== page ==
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 Post subject: How does graphics work in protected mode?
PostPosted: Wed Nov 27, 2019 3:57 am 
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Hello.

I use grub2 to boot, boot into graphics mode like this:
Code:
multiboot_header:
    dd MULTIBOOT_MAGIC
    dd MULTIBOOT_FLAGS
    dd -(MULTIBOOT_MAGIC + MULTIBOOT_FLAGS)
    dd 0
    dd 0
    dd 0
    dd 0
    dd 0
    dd 0
    dd 800 ; width
    dd 600 ; height
    dd 32 ; bbp


Then using the resulting multibootinfo, I take the address of the video buffer and record the pixels.

I have such questions:
1. What's it? Is it VESA or SVGA or something else? What is the name of this mechanism?
2. What draws this graphic? Video card or processor?
3. How universal is this method? On what systems will it work and on what not?
4. I want to write a system of rendering 3D scenes, polygons, cubes. Something like OpenGL. Is this a good way to display graphics? Or should I choose something more powerful?

Thanks.


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 Post subject: Re: How does graphics work in protected mode?
PostPosted: Wed Nov 27, 2019 4:24 am 
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https://wiki.osdev.org/Drawing_In_Protected_Mode


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 Post subject: Re: How does graphics work in protected mode?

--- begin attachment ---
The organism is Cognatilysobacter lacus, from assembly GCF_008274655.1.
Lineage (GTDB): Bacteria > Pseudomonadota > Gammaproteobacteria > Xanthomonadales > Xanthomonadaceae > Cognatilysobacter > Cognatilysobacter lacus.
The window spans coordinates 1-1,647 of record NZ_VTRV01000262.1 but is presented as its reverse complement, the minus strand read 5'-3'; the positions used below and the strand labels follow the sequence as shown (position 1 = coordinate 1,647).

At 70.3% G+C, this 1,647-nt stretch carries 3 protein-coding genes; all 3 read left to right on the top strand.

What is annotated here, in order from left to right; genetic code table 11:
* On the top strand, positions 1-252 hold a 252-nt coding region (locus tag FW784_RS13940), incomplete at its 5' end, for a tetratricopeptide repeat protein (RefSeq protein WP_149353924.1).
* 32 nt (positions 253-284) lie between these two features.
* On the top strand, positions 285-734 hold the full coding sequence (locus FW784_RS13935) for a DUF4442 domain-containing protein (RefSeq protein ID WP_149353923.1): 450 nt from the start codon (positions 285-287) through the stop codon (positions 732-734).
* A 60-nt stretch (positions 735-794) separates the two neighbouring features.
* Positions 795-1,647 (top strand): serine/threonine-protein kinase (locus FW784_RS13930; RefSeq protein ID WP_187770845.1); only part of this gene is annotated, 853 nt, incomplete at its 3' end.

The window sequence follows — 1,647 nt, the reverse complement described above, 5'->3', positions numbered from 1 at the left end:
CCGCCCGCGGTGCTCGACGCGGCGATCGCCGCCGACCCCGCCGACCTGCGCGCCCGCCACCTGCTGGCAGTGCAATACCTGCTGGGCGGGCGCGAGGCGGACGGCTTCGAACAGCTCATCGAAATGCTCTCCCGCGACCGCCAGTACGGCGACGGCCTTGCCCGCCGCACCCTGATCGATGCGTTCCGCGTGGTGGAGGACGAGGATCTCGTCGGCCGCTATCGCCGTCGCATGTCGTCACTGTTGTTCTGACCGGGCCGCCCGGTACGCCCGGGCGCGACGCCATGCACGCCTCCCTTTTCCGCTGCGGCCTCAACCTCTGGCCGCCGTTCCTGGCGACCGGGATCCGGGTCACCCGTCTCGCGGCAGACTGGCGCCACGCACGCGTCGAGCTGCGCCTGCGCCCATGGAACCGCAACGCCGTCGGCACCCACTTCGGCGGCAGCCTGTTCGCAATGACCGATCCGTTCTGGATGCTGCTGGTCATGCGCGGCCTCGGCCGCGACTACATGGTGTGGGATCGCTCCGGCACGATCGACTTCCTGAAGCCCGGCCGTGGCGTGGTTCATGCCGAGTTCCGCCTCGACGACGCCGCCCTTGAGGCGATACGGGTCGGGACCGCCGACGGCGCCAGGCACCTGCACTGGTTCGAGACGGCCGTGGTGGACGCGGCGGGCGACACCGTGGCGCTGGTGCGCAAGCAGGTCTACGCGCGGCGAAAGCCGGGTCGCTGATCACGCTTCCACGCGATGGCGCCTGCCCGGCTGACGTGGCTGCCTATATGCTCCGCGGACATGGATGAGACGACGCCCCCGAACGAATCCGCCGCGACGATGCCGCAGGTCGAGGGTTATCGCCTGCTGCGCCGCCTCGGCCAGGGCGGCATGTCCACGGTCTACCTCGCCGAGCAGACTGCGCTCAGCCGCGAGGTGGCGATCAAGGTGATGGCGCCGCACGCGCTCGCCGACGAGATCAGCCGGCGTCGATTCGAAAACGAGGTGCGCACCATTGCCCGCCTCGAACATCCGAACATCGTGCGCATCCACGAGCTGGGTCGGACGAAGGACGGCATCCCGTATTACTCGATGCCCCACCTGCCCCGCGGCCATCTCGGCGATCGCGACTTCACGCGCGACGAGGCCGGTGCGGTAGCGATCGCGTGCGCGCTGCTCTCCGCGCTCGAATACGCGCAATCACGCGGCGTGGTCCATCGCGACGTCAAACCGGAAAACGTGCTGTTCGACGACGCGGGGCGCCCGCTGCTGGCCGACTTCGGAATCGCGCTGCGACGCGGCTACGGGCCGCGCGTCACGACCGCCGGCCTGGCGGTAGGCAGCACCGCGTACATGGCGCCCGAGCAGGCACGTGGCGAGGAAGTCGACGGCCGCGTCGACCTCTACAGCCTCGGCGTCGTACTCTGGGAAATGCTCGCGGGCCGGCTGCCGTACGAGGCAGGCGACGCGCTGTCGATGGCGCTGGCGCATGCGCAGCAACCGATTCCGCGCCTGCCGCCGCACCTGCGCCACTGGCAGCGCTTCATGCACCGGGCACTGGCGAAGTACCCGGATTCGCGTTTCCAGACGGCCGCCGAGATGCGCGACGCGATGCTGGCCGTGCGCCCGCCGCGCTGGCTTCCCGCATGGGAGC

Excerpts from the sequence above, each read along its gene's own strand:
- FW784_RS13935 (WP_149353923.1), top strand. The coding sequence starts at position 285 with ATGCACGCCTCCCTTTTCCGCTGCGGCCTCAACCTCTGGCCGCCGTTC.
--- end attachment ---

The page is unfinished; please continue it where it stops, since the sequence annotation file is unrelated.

PostPosted: Thu Nov 28, 2019 5:20 am 
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mrjbom wrote:
1. What's it? Is it VESA or SVGA or something else? What is the name of this mechanism?

Linear frame buffer. GRUB uses the firmware to configure the LFB, so it might use VBE or UGA or GOP depending on what's available.

mrjbom wrote:
2. What draws this graphic? Video card or processor?

The processor puts pixels into the buffer. The video card puts the buffer on the screen.

mrjbom wrote:
3. How universal is this method? On what systems will it work and on what not?

GRUB can set up a LFB on pretty much any PC GRUB can run on. On very old computers, the LFB won't be very nice, but it will be linear and it will be a frame buffer.

On any PC from the past 20 years, GRUB will be able to set up at least 800x600 with at least 15 bits per pixel (though firmware limitations may prevent you from getting exactly the mode you request).

mrjbom wrote:
4. I want to write a system of rendering 3D scenes, polygons, cubes. Something like OpenGL. Is this a good way to display graphics? Or should I choose something more powerful?

If you want to offload any of the 3D rendering work to the graphics card, you'll need to write a driver for it. Different graphics cards will require different drivers.


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 Post subject: Re: How does graphics work in protected mode?
PostPosted: Thu Nov 28, 2019 7:33 am 
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Octocontrabass wrote:
mrjbom wrote: